In linear terms, The New Pope picks up where The Young Pope left off. In the final scene of the earlier series, Pope Pius XIII had dramatically collapsed and lost consciousness while giving a stirring public address in Venice. The new series begins nine months later, with the pope still comatose and his secretary of state Cardinal Angelo Voiello (Silvio Orlando) pondering the way forward. Since all efforts to revive Pius XIII have failed, the cardinals declare the papacy vacant and elect the apparently meek and malleable Cardinal Tommaso Viglietti (Marcello Romolo) as pope. Taking the name of Pope Francis II, Viglietti proves to be anything but meek: as iron-willed as he is committed to evangelical poverty, Viglietti takes personal control of all of the Vatican's bank accounts, threatens to defrock Voiello and other curial cardinals, and invites hordes of refugees to take up residence in the Vatican. Then, both unexpectedly and suddenly, Pope Francis II dies of an apparent heart attack, creating yet another papal vacancy as Pius XIII continues to sleep in a hospital bed under the watchful eye of a nursing sister and an attending physician.

Faced with the continued incapacity of Pius XIII and the sudden death of Francis II, Cardinal Voiello seeks a new pope who can restore a sense of stability and help the Church to regain its bearings. His choice falls upon an unusual candidate, Cardinal John Brannox (John Malkovich), a British aristocrat who gained widespread notoriety as the author of a popular spiritual treatise (The Middle Way) and reached high office in the Church before retiring, while still relatively young, to live in seclusion on his family's rural estate. With the help of a key aide, Vatican press secretary Sofia Dubois (Cécile de France), Voiello convinces a reluctant Brannox to come to Rome for the next conclave and to accept election as Pope John Paul III.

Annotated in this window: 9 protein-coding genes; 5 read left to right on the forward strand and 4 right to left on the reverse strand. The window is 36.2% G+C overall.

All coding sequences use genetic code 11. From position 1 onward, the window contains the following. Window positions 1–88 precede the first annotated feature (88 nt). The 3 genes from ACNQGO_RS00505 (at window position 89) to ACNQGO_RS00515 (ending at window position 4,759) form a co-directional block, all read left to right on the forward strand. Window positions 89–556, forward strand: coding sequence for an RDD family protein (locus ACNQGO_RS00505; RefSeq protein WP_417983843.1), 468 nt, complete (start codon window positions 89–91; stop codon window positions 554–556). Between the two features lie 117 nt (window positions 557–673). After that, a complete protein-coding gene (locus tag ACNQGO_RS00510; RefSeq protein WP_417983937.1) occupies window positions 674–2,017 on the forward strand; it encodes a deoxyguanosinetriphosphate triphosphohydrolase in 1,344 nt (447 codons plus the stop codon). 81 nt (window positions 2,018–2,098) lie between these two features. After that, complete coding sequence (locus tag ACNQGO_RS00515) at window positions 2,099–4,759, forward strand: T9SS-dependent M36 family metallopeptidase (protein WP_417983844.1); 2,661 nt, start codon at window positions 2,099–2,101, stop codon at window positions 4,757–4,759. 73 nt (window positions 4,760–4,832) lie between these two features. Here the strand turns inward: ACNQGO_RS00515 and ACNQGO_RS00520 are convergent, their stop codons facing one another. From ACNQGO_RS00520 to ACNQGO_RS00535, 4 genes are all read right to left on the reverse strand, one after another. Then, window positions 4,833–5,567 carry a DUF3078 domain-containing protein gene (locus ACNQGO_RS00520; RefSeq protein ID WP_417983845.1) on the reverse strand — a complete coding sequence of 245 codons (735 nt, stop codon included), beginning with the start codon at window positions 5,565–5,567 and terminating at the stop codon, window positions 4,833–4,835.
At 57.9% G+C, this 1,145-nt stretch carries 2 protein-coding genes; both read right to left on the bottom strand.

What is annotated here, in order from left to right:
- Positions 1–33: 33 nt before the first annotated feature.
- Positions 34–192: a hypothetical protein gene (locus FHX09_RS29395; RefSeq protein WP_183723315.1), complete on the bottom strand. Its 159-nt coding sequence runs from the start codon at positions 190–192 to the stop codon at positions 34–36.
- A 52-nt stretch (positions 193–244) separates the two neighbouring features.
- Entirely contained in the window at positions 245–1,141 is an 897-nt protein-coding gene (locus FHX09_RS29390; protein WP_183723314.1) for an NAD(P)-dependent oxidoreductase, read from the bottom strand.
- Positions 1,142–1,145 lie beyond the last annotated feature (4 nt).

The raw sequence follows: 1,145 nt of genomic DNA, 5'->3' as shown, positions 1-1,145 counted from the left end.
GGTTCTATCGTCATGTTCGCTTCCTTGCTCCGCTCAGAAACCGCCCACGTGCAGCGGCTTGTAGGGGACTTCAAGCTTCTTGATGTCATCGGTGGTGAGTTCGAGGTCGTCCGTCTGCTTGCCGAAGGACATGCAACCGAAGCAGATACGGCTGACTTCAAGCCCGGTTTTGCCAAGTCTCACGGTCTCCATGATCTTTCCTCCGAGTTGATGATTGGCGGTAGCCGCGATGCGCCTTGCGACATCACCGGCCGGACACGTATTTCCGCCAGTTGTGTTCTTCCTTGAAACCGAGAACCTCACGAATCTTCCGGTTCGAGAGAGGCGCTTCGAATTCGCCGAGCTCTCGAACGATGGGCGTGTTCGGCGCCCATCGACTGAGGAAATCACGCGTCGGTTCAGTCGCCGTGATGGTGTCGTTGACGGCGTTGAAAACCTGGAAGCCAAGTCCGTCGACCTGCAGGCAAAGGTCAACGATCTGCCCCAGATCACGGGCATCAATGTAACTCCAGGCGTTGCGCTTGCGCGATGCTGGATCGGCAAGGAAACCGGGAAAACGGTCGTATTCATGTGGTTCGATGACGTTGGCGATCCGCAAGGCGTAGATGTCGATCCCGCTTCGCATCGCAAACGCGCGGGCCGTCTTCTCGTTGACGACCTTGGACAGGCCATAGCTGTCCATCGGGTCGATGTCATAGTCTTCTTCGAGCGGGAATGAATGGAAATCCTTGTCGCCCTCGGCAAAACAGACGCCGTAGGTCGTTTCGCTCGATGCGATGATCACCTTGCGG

Far from providing a return to stability, the pontificate of Pope John Paul III is rocked by unforeseen turmoil. Wounded by a lack of parental love and paralyzed by what he describes as the "unbearable grief" of the loss of his twin brother Adam, who died forty years earlier, the new pope is indecisive and easily manipulated by Voiello's archenemy Cardinal Spalletta (Massimo Ghini). Spalletta persuades Brannox to force Voiello's resignation as secretary of state and to place control of the Vatican's finances in the hands of banker Tomas Altbruck (Tomas Arana), Sofia Dubois's husband and member of a corrupt circle that includes Spalletta as well as the sinister Italian finance minister Guicciardini (Claudio Bigagli). Following a series of threatening broadcasts by 'the Caliph,' the leader of what appears to be Daesh, the Church is shaken by terrorist attacks at Lourdes and within St. Peter's Basilica itself. Finally, in the midst of chaos, Pius XIII awakens from his coma...